It is important to hold a number of consultations with your staff. This allows them to get used to the idea that change is inevitable. They may provide insight, and recommendations which you may have overlooked. It shows the remaining staff that you are being fair and has the potential to increase loyalty. It also helps the employees who are leaving to understand that you had no alternative and the selection process was fair. This greatly reduces the chances of being sued for unfair dismissal.
7. Implement the redundancies.
Make the parting as frictionless as possible. Offer whatever support you feel is appropriate, e.g. interview coaching etc.
8. Give the correct amount of notice.
An employee who is entitled to redundancy payment (104 weeks) should receive at least two weeks notice. The Minimum Notice and Terms of Employment Act 1973 applies. The amount of notice an emplolyer must give is set out in the act.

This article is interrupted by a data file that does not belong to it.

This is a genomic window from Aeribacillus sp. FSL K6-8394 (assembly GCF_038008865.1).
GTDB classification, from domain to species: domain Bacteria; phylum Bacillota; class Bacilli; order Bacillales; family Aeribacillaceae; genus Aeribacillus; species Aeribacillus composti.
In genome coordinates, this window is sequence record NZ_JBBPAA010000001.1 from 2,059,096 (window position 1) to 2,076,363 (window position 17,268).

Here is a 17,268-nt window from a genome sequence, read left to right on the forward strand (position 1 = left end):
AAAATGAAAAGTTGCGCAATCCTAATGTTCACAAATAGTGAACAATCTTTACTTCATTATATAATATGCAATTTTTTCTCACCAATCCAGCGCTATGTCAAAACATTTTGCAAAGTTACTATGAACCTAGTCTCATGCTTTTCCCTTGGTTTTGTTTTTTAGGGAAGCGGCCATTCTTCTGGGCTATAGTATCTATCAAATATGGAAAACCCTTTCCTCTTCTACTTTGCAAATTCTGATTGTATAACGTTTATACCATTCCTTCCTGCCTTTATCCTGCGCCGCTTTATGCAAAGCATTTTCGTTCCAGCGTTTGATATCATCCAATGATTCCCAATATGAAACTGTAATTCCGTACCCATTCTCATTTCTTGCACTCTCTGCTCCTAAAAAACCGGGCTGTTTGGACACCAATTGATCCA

If you are paying the redundancy lump sum, you do not have to submit an online application form (previously called the RP50 form). However, you should get proof that you paid the lump sum to the employee and give a copy of the proof of payment to the employee. The redundancy lump sum should be paid on the date employment ends.
See our article on Minimum Notice here
More on our online course Implementing Redundancy here
Redundancy - The law
The process you follow as an employer in Ireland, must comply with th Redundancy Payments Acts 1967-2014 and where applicable, the Protection of Employment Acts 1977-2014,
104 weeks continuous service with a company is required in order to qualify for a statutory redundancy payment. A qualifying employee is entitled to two week's pay for each year of service, plus an additional week pay. There is a cap of €600 per week.
Periods of absence can be taken into account.If you are unsure whether or not the procedure which you have decided on complies with Irish Employment law, please contact us using the orange Yes! Tell Me More button below and one of our experts will discuss it with you in a free time limited consultation.
See related article, Unfair Redundancy Case here